Anyway, Saturday was a beautiful morning for riding. It was warm the whole time and I was comfortable in my Keen sandals. After the ride, it warmed up really quickly, leaving us sweating and hot during the highway cleanup. I’m proud to say that we had a pretty good turn out of about 15 or so people–some people who hadn’t rode but had come up just to help! The Country Maid owner informed us that we were all to receive a free ice cream and drink after the cleanup, which I didn’t know about as I’m the new chair for this event, so it was a good deal all around. I had a pistachio ice cream in a regular cone and a Diet Coke, both of which hit the spot on that hot day. (Country Maid, for you out-of-towners, is a local ice cream shop and apple orchard. There were lots and lots of delicious homemade ice cream flavors there, it’s a local favorite place to get ice cream.)

Sunday my mom was coming over to help me plant some more flowers around my yard. So after church, I took a quick 21-mile ride before she arrived. This was just a quick route along the bike trail to Route 303 into the Peninsula. From there, I went to Truxell for an easy climb out of the valley where I did not let myself bottom out on gears (actually didn’t need to but I did use granny) and I sprinted (stood on my pedals) in my highest ring on the last two rolling hills at the end of the road in an attempt to strengthened my leg muscles. I was really surprised about my endurance. I mean, you do roll off of other small hills into those hills, but usually in the last few feet, I end up going to my middle ring. So instead of doing that, I just stood on my pedals in a low gear on my big ring, and pounded it out. Nice!!

Mike, Michael, me, and “Shirtless” John
donned in our ABC attire on Memorial Day Ride.

Monday was the annual ABC Memorial Day Ride, which I was attempting to lead again this year after last year’s crushing failure (long story, but let’s just say that I must have been insane to try again). Fortunately, this year, you couldn’t ask for better weather! It was a little chilly in the morning so instead of my Keens, I wore my new Sidis. The route was to be 57 miles, as tradition dictates, and, because it starts at Stow City Hall, I decided to ride to the ride since I only live 1.8 miles from there. (I just learned it was 1.8 miles.) So ultimately, I ended up with 62 miles (I only had to ride 3/4ths of a mile around my neighborhood to top off the mileage).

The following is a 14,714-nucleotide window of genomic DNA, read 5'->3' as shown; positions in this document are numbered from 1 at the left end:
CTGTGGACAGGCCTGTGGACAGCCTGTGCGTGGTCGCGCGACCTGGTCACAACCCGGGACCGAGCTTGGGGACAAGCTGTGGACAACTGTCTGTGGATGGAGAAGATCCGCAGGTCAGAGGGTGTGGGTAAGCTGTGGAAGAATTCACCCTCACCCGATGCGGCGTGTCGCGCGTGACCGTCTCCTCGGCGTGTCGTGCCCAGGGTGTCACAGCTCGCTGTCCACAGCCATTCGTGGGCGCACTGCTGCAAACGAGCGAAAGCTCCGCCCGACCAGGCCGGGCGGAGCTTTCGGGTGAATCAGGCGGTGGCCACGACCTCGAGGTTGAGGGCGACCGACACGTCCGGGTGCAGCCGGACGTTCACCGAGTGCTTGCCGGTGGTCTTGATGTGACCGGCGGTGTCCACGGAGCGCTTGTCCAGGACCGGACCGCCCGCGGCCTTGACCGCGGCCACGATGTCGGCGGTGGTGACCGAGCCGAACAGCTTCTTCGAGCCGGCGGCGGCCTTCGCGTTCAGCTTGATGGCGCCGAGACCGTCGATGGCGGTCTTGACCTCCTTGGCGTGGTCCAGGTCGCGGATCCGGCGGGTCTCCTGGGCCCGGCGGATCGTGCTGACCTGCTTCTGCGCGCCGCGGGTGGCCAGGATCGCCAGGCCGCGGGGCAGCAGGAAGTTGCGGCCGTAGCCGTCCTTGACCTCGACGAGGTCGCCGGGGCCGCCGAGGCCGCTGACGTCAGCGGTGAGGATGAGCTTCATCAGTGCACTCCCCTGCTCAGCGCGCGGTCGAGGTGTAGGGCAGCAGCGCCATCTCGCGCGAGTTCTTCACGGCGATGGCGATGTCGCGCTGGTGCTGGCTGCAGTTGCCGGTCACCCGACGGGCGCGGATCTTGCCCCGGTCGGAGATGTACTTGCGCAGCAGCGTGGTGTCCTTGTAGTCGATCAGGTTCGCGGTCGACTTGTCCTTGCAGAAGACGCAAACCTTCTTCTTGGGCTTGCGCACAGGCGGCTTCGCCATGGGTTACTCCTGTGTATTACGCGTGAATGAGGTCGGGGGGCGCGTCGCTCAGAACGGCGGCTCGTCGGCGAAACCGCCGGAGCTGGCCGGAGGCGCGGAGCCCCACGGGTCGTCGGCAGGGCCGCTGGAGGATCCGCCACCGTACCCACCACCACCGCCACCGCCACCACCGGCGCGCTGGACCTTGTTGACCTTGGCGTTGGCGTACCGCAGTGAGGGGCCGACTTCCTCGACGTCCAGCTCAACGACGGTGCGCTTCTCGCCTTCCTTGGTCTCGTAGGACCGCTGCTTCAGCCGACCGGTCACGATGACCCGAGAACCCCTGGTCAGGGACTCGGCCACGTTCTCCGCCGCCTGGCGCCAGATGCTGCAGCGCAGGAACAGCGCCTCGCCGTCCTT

The ride was an enormous success, so I’m relieved. The only issues that occurred were 1) I forgot to make a sign-in sheet so no one was “signed in” and 2) I had printed 30 cue sheets and ran out. Fortunately, one of the women there had access to a photocopier in the police station so it turned out okay. I guess next time I will just print out 50 cue sheets. I honestly did not think more than 25 people would show. Stupid me, the weather was great, so of course the ride would be highly attended. Sadly, my counter part leading a 35 mile route at the Aurora High School (which we were to meet up with along the route) only had four riders. I’m thinking our little cycling group is becoming a bunch of long ride sort of people.

I was a little nervous about what everyone would think because I changed the traditional route on the return trip from Garrettsville. In the past, the route would leave Garrettsville via Route 82 and then take Route 82 back through Hiram, and up a hill lovingly referred to as The Wall. The thing is, that road is a little too busy these days and there are long unshaded stretches that offer no protection from the heat of the sun. Not to mention, there’s a long slog along Diagonal Road back into the Stow area. I just thought the route could use some tweaking. So I rerouted from Garrettsville along some quieter, shadier, more scenic roads–Freedom/Hankee to Asbury Road, Asbury to 303 for a few miles, then to Cooley and more backroads. I’m familiar with a lot of these roads and find them much more enjoyable (with the exception of the miles on 303).